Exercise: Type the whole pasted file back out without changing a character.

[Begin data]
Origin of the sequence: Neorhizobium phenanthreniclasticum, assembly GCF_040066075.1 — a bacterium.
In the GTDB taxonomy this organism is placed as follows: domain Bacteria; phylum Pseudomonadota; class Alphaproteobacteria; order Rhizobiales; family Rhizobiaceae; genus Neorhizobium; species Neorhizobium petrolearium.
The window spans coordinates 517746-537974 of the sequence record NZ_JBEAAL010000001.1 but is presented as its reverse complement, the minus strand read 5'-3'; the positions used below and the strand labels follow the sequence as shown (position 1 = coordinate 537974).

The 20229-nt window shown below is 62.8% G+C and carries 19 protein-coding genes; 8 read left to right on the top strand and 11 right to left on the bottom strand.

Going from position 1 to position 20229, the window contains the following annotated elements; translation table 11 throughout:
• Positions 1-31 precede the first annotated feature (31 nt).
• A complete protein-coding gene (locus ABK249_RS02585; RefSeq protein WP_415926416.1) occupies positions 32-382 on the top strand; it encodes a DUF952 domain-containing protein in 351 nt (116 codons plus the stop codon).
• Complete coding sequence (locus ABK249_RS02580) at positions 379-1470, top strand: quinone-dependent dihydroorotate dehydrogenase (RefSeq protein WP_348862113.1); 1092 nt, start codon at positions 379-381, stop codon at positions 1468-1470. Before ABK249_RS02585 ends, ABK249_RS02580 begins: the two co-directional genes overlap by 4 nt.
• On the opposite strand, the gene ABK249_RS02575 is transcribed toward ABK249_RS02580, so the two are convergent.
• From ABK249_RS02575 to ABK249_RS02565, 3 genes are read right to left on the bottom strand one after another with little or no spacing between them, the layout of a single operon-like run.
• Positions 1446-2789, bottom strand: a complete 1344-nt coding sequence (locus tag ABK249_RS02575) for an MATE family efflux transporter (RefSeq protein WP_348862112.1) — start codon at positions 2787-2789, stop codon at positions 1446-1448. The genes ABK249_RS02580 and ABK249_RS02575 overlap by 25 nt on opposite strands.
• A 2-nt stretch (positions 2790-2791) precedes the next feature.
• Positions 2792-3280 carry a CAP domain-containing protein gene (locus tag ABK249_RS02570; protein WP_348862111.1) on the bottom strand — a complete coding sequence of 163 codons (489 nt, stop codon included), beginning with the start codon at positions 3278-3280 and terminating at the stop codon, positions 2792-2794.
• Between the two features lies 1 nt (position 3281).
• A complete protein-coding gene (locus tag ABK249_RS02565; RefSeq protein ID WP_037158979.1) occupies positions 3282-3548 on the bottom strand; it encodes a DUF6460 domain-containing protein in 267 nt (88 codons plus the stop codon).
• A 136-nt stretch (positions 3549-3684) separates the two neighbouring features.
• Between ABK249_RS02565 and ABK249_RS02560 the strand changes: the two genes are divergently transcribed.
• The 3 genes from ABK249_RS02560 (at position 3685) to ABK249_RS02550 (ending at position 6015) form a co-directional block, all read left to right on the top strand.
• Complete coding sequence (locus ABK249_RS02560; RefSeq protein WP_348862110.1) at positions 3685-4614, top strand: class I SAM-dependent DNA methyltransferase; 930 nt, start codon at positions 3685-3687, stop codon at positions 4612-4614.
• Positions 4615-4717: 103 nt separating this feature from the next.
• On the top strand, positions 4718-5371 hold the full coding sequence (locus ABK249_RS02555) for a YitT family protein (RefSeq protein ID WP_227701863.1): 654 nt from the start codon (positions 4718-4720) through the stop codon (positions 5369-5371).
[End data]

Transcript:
Origin of the sequence: Neorhizobium phenanthreniclasticum, assembly GCF_040066075.1 — a bacterium.
In the GTDB taxonomy this organism is placed as follows: domain Bacteria; phylum Pseudomonadota; class Alphaproteobacteria; order Rhizobiales; family Rhizobiaceae; genus Neorhizobium; species Neorhizobium petrolearium.
The window spans coordinates 517746-537974 of the sequence record NZ_JBEAAL010000001.1 but is presented as its reverse complement, the minus strand read 5'-3'; the positions used below and the strand labels follow the sequence as shown (position 1 = coordinate 537974).

The 20229-nt window shown below is 62.8% G+C and carries 19 protein-coding genes; 8 read left to right on the top strand and 11 right to left on the bottom strand.

Going from position 1 to position 20229, the window contains the following annotated elements; translation table 11 throughout:
• Positions 1-31 precede the first annotated feature (31 nt).
• A complete protein-coding gene (locus ABK249_RS02585; RefSeq protein WP_415926416.1) occupies positions 32-382 on the top strand; it encodes a DUF952 domain-containing protein in 351 nt (116 codons plus the stop codon).
• Complete coding sequence (locus ABK249_RS02580) at positions 379-1470, top strand: quinone-dependent dihydroorotate dehydrogenase (RefSeq protein WP_348862113.1); 1092 nt, start codon at positions 379-381, stop codon at positions 1468-1470. Before ABK249_RS02585 ends, ABK249_RS02580 begins: the two co-directional genes overlap by 4 nt.
• On the opposite strand, the gene ABK249_RS02575 is transcribed toward ABK249_RS02580, so the two are convergent.
• From ABK249_RS02575 to ABK249_RS02565, 3 genes are read right to left on the bottom strand one after another with little or no spacing between them, the layout of a single operon-like run.
• Positions 1446-2789, bottom strand: a complete 1344-nt coding sequence (locus tag ABK249_RS02575) for an MATE family efflux transporter (RefSeq protein WP_348862112.1) — start codon at positions 2787-2789, stop codon at positions 1446-1448. The genes ABK249_RS02580 and ABK249_RS02575 overlap by 25 nt on opposite strands.
• A 2-nt stretch (positions 2790-2791) precedes the next feature.
• Positions 2792-3280 carry a CAP domain-containing protein gene (locus tag ABK249_RS02570; protein WP_348862111.1) on the bottom strand — a complete coding sequence of 163 codons (489 nt, stop codon included), beginning with the start codon at positions 3278-3280 and terminating at the stop codon, positions 2792-2794.
• Between the two features lies 1 nt (position 3281).
• A complete protein-coding gene (locus tag ABK249_RS02565; RefSeq protein ID WP_037158979.1) occupies positions 3282-3548 on the bottom strand; it encodes a DUF6460 domain-containing protein in 267 nt (88 codons plus the stop codon).
• A 136-nt stretch (positions 3549-3684) separates the two neighbouring features.
• Between ABK249_RS02565 and ABK249_RS02560 the strand changes: the two genes are divergently transcribed.
• The 3 genes from ABK249_RS02560 (at position 3685) to ABK249_RS02550 (ending at position 6015) form a co-directional block, all read left to right on the top strand.
• Complete coding sequence (locus ABK249_RS02560; RefSeq protein WP_348862110.1) at positions 3685-4614, top strand: class I SAM-dependent DNA methyltransferase; 930 nt, start codon at positions 3685-3687, stop codon at positions 4612-4614.
• Positions 4615-4717: 103 nt separating this feature from the next.
• On the top strand, positions 4718-5371 hold the full coding sequence (locus ABK249_RS02555) for a YitT family protein (RefSeq protein ID WP_227701863.1): 654 nt from the start codon (positions 4718-4720) through the stop codon (positions 5369-5371).